VLC and smplayer are the best players for throwing anything at them. Contrary to popular opinion, smplayer is better at that than vlc. I've only rarely used vlc for videos for several years, in case smplayer doesn't work with it properly. That's rare. Usually smplayer plays it better than vlc. But they're both good at that.
Smplayer gives me better quality video rendering performance than any other one I've ever tried. And I've tried a lot of them. The difference is extremely noticeable even on a smaller screen. Just set the local file stream cache to 8192Kb ... a setting that isn't in vlc as of v. 2.0. Stupid.
The video settings are excellent. Extremely intuitive. They're so well designed that the fact that documentation is very sparse has never bothered me at all. Most other player's settings (esp vlc and mpc-hc) are just ridiculously poor. Don't these people understand that you put the most commonly used settings first?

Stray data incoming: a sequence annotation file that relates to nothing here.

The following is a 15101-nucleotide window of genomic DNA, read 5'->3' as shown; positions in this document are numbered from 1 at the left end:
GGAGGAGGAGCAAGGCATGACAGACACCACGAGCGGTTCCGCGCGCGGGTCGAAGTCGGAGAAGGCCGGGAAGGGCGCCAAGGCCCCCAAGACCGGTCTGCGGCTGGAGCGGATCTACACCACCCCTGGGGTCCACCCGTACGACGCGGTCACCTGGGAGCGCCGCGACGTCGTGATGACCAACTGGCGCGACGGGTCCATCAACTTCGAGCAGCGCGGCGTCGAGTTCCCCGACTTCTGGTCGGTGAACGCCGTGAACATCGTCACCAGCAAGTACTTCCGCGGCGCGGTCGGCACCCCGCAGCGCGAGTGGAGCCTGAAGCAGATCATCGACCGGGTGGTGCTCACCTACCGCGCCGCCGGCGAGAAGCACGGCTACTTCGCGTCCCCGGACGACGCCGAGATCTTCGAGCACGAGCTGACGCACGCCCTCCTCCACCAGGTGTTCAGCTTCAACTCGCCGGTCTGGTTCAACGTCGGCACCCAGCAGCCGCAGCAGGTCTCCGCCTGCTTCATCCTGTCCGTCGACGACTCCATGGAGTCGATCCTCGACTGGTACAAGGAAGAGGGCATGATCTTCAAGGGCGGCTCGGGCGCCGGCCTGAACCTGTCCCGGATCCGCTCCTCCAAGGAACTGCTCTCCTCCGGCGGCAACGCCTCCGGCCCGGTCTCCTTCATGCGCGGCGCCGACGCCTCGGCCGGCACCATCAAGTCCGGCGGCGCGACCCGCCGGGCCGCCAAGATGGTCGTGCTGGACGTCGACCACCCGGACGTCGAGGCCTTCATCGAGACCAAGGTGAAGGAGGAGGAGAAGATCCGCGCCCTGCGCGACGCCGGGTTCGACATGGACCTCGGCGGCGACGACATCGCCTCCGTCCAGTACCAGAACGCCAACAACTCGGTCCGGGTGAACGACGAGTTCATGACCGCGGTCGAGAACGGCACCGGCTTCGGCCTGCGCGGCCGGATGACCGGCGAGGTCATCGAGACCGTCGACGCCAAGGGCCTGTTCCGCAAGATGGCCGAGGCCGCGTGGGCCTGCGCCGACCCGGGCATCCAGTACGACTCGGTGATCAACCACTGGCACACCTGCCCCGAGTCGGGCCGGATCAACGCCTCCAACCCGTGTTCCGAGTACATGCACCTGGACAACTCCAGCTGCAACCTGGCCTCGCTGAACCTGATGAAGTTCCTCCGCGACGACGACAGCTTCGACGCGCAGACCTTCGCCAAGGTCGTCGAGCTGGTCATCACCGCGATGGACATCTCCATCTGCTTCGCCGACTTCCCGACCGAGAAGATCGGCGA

The only area where vlc is better than smplayer is for playing music because vlc's playlist works better for me. When I was more of a windows user vlc was my favorite for audio. But I have specific needs for music. I have to have a good directory based playlist structure because of the way I organize my music and very, very few music players have it.
This doesn't mean I like smplayer less. I have absolutely no problem with using a different program for video and audio.
I downloaded the SM Player, because when I played mp4 movies in VLC the image stuttered. I can still watch the movie and the sound is ok but it is not much fun. I was told the SM player could play mp4.